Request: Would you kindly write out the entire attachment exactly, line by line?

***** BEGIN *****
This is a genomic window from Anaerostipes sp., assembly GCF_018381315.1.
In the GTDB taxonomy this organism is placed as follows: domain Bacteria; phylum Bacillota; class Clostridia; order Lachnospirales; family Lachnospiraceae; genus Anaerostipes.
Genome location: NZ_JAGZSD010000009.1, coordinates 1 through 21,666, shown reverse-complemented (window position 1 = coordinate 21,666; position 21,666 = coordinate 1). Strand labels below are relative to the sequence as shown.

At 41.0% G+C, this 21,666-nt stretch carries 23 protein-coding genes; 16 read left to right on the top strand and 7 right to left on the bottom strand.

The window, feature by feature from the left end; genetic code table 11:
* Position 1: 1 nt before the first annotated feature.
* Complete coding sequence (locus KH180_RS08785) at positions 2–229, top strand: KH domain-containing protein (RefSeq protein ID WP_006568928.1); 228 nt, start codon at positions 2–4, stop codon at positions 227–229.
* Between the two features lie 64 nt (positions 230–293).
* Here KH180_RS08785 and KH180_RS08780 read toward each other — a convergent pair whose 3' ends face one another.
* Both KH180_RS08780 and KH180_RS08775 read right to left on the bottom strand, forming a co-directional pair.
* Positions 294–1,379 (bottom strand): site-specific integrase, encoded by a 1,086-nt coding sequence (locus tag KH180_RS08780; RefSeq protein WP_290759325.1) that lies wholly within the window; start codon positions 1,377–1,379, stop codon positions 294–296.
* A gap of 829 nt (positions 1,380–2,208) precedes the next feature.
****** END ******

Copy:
This is a genomic window from Anaerostipes sp., assembly GCF_018381315.1.
In the GTDB taxonomy this organism is placed as follows: domain Bacteria; phylum Bacillota; class Clostridia; order Lachnospirales; family Lachnospiraceae; genus Anaerostipes.
Genome location: NZ_JAGZSD010000009.1, coordinates 1 through 21,666, shown reverse-complemented (window position 1 = coordinate 21,666; position 21,666 = coordinate 1). Strand labels below are relative to the sequence as shown.

At 41.0% G+C, this 21,666-nt stretch carries 23 protein-coding genes; 16 read left to right on the top strand and 7 right to left on the bottom strand.

The window, feature by feature from the left end; genetic code table 11:
* Position 1: 1 nt before the first annotated feature.
* Complete coding sequence (locus KH180_RS08785) at positions 2–229, top strand: KH domain-containing protein (RefSeq protein ID WP_006568928.1); 228 nt, start codon at positions 2–4, stop codon at positions 227–229.
* Between the two features lie 64 nt (positions 230–293).
* Here KH180_RS08785 and KH180_RS08780 read toward each other — a convergent pair whose 3' ends face one another.
* Both KH180_RS08780 and KH180_RS08775 read right to left on the bottom strand, forming a co-directional pair.
* Positions 294–1,379 (bottom strand): site-specific integrase, encoded by a 1,086-nt coding sequence (locus tag KH180_RS08780; RefSeq protein WP_290759325.1) that lies wholly within the window; start codon positions 1,377–1,379, stop codon positions 294–296.
* A gap of 829 nt (positions 1,380–2,208) precedes the next feature.